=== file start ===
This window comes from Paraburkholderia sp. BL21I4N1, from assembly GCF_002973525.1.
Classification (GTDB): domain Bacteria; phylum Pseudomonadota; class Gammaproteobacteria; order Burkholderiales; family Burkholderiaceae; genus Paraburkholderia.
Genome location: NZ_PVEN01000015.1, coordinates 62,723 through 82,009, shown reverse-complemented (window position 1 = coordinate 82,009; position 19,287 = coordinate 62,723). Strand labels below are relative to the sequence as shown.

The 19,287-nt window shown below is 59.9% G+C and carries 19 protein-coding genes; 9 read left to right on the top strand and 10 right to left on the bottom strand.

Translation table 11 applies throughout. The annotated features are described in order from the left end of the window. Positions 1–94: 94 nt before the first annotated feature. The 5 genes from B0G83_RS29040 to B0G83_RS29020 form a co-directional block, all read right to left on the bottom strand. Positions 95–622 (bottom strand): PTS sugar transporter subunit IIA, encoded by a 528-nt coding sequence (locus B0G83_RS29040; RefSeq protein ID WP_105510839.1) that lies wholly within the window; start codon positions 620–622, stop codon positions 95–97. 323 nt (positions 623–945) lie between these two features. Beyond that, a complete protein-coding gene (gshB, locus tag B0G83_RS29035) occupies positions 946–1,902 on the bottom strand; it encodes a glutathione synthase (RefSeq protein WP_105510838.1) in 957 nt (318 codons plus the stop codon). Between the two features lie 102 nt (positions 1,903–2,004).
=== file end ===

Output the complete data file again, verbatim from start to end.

This window comes from Paraburkholderia sp. BL21I4N1, from assembly GCF_002973525.1.
Classification (GTDB): domain Bacteria; phylum Pseudomonadota; class Gammaproteobacteria; order Burkholderiales; family Burkholderiaceae; genus Paraburkholderia.
Genome location: NZ_PVEN01000015.1, coordinates 62,723 through 82,009, shown reverse-complemented (window position 1 = coordinate 82,009; position 19,287 = coordinate 62,723). Strand labels below are relative to the sequence as shown.

The 19,287-nt window shown below is 59.9% G+C and carries 19 protein-coding genes; 9 read left to right on the top strand and 10 right to left on the bottom strand.

Translation table 11 applies throughout. The annotated features are described in order from the left end of the window. Positions 1–94: 94 nt before the first annotated feature. The 5 genes from B0G83_RS29040 to B0G83_RS29020 form a co-directional block, all read right to left on the bottom strand. Positions 95–622 (bottom strand): PTS sugar transporter subunit IIA, encoded by a 528-nt coding sequence (locus B0G83_RS29040; RefSeq protein ID WP_105510839.1) that lies wholly within the window; start codon positions 620–622, stop codon positions 95–97. 323 nt (positions 623–945) lie between these two features. Beyond that, a complete protein-coding gene (gshB, locus tag B0G83_RS29035) occupies positions 946–1,902 on the bottom strand; it encodes a glutathione synthase (RefSeq protein WP_105510838.1) in 957 nt (318 codons plus the stop codon). Between the two features lie 102 nt (positions 1,903–2,004).